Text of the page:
– US invokes emergency act to keep H7N9 flu at bay (New Scientist, May 8, 2013):
THE US government has declared that H7N9 bird flu “poses a significant potential for a public health emergency”, and has given “emergency use authorisation” for diagnostic kits for the virus. This means tests can be used that haven’t gone through the usual lengthy approval process by the US Food and Drug Administration.
They are right to be concerned. H7N9 could be a tough adversary: New Scientist has learned that it provokes a weaker immune response than most flu, making vaccines hard to produce.
Although H7N9 is not, so far, transmissible between humans, it does cause severe disease in people, is easier to catch than other bird flu strains, and may need only a few mutations to go pandemic. The UK has already given doctors instructions on when to test people for H7N9, and how to manage any with the virus.
The US’s emergency authorisation will allow the use of a kit that looks for flu genes using a polymerase chain reaction test, which has been made specific for H7N9. The kit has had preliminary tests but would normally need more exhaustive tests to be approved. Innovative new diagnostics should eventually be authorised too, says Charles Chiu of the University of California in San Francisco.
This kind of fast, high-throughput screening for pandemic flu, possibly at borders, might allow early cases to be treated with antiviral drugs, potentially slowing the spread of the virus while vaccines are made.
The next emergency authorisation is likely to be for immune-stimulating chemicals called adjuvants to put in those vaccines. These were used in vaccines in Europe and Canada during the 2009 pandemic, but adjuvants suitable for flu are not currently approved in the US.
Labs are now making “seed” viruses for manufacturers to create H7N9 vaccine. That process faces the same development delays as in 2009, when vaccine arrived too late for most people.
But there is another problem: H7 flu is poor at stimulating immunity. Virologists at the European Flu Summit in Brussels last week told New Scientist that early results show 13 times more H7N9 virus is needed to elicit a protective immune response than is needed for ordinary flu. That’s bad news: the more virus a vaccine requires, the fewer doses that can be grown in a given time.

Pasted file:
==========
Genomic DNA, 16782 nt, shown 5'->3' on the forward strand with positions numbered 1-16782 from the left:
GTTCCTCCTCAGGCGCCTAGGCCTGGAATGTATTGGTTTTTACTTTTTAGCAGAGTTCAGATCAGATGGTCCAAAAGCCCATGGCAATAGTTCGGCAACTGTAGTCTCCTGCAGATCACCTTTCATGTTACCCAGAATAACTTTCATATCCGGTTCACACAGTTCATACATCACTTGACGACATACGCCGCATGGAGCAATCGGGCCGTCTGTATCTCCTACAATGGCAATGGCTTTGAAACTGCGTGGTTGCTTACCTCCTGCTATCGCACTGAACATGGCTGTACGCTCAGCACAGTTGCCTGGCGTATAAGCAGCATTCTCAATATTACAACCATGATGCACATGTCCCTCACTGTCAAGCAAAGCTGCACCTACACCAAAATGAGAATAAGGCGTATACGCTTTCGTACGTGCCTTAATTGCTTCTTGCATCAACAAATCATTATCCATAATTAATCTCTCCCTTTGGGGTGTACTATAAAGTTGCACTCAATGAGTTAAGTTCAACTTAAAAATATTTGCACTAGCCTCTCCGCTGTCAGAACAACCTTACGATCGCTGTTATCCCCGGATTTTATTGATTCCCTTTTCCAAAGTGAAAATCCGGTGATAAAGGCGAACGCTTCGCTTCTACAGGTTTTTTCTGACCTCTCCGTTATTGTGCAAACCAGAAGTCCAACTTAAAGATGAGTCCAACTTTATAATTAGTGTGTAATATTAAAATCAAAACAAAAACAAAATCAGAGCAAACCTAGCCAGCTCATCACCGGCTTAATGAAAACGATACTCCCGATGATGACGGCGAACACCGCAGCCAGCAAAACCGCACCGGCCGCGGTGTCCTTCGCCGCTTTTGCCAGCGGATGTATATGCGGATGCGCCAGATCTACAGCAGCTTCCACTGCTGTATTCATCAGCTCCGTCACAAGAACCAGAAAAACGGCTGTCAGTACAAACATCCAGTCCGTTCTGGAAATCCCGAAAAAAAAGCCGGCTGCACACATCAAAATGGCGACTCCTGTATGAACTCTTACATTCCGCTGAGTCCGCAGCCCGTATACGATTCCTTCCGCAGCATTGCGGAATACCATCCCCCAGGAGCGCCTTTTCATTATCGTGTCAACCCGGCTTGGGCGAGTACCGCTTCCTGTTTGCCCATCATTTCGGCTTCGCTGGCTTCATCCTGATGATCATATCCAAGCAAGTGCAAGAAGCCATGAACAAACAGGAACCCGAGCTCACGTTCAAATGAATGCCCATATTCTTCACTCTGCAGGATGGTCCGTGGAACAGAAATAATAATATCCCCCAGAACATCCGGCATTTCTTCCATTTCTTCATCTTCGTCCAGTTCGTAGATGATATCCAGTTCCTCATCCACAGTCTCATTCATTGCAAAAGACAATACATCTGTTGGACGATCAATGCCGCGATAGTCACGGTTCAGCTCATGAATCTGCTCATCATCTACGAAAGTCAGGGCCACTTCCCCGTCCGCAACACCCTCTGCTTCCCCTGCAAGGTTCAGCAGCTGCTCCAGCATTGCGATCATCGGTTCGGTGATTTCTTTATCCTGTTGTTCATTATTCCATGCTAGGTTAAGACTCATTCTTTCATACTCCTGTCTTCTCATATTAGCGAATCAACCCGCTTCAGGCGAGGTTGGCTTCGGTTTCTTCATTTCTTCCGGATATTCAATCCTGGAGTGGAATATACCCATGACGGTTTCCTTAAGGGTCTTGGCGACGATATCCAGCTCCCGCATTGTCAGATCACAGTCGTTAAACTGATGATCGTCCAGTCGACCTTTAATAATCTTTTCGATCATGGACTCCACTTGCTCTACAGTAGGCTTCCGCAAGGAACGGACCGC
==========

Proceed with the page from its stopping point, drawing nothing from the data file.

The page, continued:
“H7N9 may be a ‘stealth’ virus that is able to fly under the immune system’s radar,” says Anne De Groot of the University of Rhode Island at Providence. That’s because its surface protein haemagglutinin doesn’t contain many short amino acid sequences – called epitopes – that trigger helper T-cells in the body to stimulate antibody-making cells.
“H7N9 is not very immunogenic, because the epitopes have a very weak signal,” says Masato Tashiro, head of flu at Japan’s National Institute of Infectious Diseases in Tokyo. People differ genetically in the epitopes their T-cells recognise, and his lab has found that Asian people could be especially vulnerable.
Adjuvants might make vaccines containing less virus more effective, meaning doses can be produced faster. However, children in northern Europe who received adjuvanted flu vaccines in 2009 had slightly higher rates of narcolepsy than normal. Epidemiological studies so far do not show whether the adjuvant was the cause, says Miriam Sturkenboom of Erasmus Medical Center in Rotterdam, the Netherlands. The US is now funding a large study of countries that used adjuvanted vaccines in 2009 to see if they may have caused narcolepsy.
This article appeared in print under the headline “US evokes emergency act to keep flu at bay”